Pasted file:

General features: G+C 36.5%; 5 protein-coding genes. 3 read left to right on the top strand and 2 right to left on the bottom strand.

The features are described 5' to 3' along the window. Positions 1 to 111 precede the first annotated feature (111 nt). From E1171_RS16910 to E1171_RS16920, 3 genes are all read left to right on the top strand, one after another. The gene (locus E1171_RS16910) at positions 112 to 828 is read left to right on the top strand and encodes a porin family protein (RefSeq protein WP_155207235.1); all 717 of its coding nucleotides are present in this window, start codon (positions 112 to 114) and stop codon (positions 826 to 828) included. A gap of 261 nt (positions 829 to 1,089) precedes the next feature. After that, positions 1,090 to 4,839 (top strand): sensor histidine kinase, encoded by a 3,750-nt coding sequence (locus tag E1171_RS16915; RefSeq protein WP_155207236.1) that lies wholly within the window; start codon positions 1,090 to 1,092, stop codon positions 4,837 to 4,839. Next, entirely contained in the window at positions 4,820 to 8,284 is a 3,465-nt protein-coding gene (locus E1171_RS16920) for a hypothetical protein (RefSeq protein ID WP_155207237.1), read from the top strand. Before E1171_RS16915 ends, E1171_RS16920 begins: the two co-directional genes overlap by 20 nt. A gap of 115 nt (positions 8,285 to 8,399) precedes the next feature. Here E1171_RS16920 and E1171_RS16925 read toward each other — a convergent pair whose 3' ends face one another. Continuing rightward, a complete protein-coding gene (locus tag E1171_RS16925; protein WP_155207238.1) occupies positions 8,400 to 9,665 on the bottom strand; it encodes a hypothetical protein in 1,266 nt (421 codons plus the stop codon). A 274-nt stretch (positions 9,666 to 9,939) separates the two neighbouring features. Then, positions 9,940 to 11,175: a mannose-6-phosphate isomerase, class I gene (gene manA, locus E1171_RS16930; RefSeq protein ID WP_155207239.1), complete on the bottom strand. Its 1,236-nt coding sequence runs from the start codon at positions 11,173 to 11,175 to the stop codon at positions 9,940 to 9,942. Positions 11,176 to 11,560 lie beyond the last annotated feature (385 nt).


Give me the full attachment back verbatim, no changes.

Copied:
General features: G+C 36.5%; 5 protein-coding genes. 3 read left to right on the top strand and 2 right to left on the bottom strand.

The features are described 5' to 3' along the window. Positions 1 to 111 precede the first annotated feature (111 nt). From E1171_RS16910 to E1171_RS16920, 3 genes are all read left to right on the top strand, one after another. The gene (locus E1171_RS16910) at positions 112 to 828 is read left to right on the top strand and encodes a porin family protein (RefSeq protein WP_155207235.1); all 717 of its coding nucleotides are present in this window, start codon (positions 112 to 114) and stop codon (positions 826 to 828) included. A gap of 261 nt (positions 829 to 1,089) precedes the next feature. After that, positions 1,090 to 4,839 (top strand): sensor histidine kinase, encoded by a 3,750-nt coding sequence (locus tag E1171_RS16915; RefSeq protein WP_155207236.1) that lies wholly within the window; start codon positions 1,090 to 1,092, stop codon positions 4,837 to 4,839. Next, entirely contained in the window at positions 4,820 to 8,284 is a 3,465-nt protein-coding gene (locus E1171_RS16920) for a hypothetical protein (RefSeq protein ID WP_155207237.1), read from the top strand. Before E1171_RS16915 ends, E1171_RS16920 begins: the two co-directional genes overlap by 20 nt. A gap of 115 nt (positions 8,285 to 8,399) precedes the next feature. Here E1171_RS16920 and E1171_RS16925 read toward each other — a convergent pair whose 3' ends face one another. Continuing rightward, a complete protein-coding gene (locus tag E1171_RS16925; protein WP_155207238.1) occupies positions 8,400 to 9,665 on the bottom strand; it encodes a hypothetical protein in 1,266 nt (421 codons plus the stop codon). A 274-nt stretch (positions 9,666 to 9,939) separates the two neighbouring features. Then, positions 9,940 to 11,175: a mannose-6-phosphate isomerase, class I gene (gene manA, locus E1171_RS16930; RefSeq protein ID WP_155207239.1), complete on the bottom strand. Its 1,236-nt coding sequence runs from the start codon at positions 11,173 to 11,175 to the stop codon at positions 9,940 to 9,942. Positions 11,176 to 11,560 lie beyond the last annotated feature (385 nt).